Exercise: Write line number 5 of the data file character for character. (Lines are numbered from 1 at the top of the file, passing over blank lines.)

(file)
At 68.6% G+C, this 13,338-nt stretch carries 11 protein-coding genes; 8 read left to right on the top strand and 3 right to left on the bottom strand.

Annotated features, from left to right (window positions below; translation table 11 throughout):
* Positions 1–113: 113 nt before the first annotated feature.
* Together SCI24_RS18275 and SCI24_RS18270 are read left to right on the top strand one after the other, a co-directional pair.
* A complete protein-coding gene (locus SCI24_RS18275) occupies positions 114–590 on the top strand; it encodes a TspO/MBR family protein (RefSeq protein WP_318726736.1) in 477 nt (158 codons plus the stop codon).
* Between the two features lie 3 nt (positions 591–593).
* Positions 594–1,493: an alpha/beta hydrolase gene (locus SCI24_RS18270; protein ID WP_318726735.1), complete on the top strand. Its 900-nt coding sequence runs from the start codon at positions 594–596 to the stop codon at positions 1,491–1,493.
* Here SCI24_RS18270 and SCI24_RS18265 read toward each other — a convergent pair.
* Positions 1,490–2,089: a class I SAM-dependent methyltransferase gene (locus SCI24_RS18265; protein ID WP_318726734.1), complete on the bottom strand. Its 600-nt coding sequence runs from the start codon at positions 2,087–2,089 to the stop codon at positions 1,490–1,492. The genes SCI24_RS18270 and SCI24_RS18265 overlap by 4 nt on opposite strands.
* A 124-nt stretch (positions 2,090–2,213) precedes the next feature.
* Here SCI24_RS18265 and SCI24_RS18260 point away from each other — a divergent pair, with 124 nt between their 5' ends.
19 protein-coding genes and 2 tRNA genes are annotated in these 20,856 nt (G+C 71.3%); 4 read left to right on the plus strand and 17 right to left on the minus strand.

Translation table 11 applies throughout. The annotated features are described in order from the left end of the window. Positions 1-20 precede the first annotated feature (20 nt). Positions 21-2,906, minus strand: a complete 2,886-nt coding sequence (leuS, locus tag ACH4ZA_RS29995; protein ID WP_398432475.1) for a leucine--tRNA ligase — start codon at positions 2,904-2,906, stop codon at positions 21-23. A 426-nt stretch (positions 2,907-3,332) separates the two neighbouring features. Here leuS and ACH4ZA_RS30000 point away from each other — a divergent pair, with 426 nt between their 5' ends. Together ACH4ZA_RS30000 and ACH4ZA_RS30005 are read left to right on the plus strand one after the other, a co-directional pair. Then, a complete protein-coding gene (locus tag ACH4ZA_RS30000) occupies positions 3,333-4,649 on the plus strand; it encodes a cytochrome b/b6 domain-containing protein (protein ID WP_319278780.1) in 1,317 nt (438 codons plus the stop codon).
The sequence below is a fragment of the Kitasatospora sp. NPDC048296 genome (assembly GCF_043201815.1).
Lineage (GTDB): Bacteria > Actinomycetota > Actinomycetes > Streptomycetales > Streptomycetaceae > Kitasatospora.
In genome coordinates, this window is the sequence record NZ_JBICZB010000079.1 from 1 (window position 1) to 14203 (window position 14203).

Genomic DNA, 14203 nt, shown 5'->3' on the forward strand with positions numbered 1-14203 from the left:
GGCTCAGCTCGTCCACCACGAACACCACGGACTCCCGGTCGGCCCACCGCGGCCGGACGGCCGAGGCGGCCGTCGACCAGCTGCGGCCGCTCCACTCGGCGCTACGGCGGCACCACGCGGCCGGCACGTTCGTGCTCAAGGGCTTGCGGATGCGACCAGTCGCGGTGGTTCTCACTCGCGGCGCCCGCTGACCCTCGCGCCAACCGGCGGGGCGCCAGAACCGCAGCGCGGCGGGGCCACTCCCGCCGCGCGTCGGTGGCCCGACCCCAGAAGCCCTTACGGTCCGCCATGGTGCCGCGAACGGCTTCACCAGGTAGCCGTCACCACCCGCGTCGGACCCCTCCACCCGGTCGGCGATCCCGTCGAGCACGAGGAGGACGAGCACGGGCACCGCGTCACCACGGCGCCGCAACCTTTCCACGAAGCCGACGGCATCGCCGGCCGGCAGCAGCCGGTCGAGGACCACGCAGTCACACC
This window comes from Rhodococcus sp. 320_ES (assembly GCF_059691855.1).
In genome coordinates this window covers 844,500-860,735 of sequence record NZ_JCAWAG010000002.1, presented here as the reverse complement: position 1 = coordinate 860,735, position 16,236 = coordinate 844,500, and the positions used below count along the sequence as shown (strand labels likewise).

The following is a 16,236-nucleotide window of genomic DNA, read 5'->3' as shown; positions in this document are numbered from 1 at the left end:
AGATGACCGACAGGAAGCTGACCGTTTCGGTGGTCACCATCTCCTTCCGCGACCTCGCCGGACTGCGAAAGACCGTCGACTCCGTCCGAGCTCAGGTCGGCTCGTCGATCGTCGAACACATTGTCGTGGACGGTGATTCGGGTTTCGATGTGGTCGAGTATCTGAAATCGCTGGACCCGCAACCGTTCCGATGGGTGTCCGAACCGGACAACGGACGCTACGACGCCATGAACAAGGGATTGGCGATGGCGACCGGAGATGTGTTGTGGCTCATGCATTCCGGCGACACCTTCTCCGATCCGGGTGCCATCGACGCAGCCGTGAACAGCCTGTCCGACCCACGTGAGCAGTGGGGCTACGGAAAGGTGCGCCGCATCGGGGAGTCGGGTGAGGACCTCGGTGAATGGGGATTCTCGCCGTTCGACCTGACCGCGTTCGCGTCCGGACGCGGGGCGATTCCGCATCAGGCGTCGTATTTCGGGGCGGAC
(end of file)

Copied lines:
* A complete protein-coding gene (locus SCI24_RS18275) occupies positions 114–590 on the top strand; it encodes a TspO/MBR family protein (RefSeq protein WP_318726736.1) in 477 nt (158 codons plus the stop codon).